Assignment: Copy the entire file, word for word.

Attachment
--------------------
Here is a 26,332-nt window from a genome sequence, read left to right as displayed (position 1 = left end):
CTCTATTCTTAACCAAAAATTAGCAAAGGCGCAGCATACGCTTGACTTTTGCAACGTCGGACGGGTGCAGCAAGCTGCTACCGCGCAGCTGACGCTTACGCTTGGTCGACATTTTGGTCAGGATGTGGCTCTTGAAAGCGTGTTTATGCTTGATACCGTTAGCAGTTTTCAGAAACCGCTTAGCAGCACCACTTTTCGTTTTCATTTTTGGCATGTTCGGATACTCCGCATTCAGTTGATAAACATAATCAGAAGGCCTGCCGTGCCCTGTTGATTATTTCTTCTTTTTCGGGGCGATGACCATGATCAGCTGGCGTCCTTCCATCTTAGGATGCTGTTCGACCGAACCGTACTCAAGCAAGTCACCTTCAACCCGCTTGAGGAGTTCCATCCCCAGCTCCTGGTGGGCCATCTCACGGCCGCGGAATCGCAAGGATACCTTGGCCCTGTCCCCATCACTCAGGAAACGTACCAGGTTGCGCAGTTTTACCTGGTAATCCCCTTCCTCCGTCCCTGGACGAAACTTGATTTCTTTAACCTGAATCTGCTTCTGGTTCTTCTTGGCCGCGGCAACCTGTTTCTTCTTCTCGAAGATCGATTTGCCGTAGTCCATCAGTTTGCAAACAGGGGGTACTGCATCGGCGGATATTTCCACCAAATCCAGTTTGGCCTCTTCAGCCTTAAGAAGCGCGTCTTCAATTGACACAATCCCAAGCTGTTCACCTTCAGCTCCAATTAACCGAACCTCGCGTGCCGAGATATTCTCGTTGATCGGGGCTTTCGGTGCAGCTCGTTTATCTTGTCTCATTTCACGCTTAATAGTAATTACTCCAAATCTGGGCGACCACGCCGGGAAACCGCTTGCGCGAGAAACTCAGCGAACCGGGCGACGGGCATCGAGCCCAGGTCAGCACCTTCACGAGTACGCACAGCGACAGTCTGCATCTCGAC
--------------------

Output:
Here is a 26,332-nt window from a genome sequence, read left to right as displayed (position 1 = left end):
CTCTATTCTTAACCAAAAATTAGCAAAGGCGCAGCATACGCTTGACTTTTGCAACGTCGGACGGGTGCAGCAAGCTGCTACCGCGCAGCTGACGCTTACGCTTGGTCGACATTTTGGTCAGGATGTGGCTCTTGAAAGCGTGTTTATGCTTGATACCGTTAGCAGTTTTCAGAAACCGCTTAGCAGCACCACTTTTCGTTTTCATTTTTGGCATGTTCGGATACTCCGCATTCAGTTGATAAACATAATCAGAAGGCCTGCCGTGCCCTGTTGATTATTTCTTCTTTTTCGGGGCGATGACCATGATCAGCTGGCGTCCTTCCATCTTAGGATGCTGTTCGACCGAACCGTACTCAAGCAAGTCACCTTCAACCCGCTTGAGGAGTTCCATCCCCAGCTCCTGGTGGGCCATCTCACGGCCGCGGAATCGCAAGGATACCTTGGCCCTGTCCCCATCACTCAGGAAACGTACCAGGTTGCGCAGTTTTACCTGGTAATCCCCTTCCTCCGTCCCTGGACGAAACTTGATTTCTTTAACCTGAATCTGCTTCTGGTTCTTCTTGGCCGCGGCAACCTGTTTCTTCTTCTCGAAGATCGATTTGCCGTAGTCCATCAGTTTGCAAACAGGGGGTACTGCATCGGCGGATATTTCCACCAAATCCAGTTTGGCCTCTTCAGCCTTAAGAAGCGCGTCTTCAATTGACACAATCCCAAGCTGTTCACCTTCAGCTCCAATTAACCGAACCTCGCGTGCCGAGATATTCTCGTTGATCGGGGCTTTCGGTGCAGCTCGTTTATCTTGTCTCATTTCACGCTTAATAGTAATTACTCCAAATCTGGGCGACCACGCCGGGAAACCGCTTGCGCGAGAAACTCAGCGAACCGGGCGACGGGCATCGAGCCCAGGTCAGCACCTTCACGAGTACGCACAGCGACAGTCTGCATCTCGAC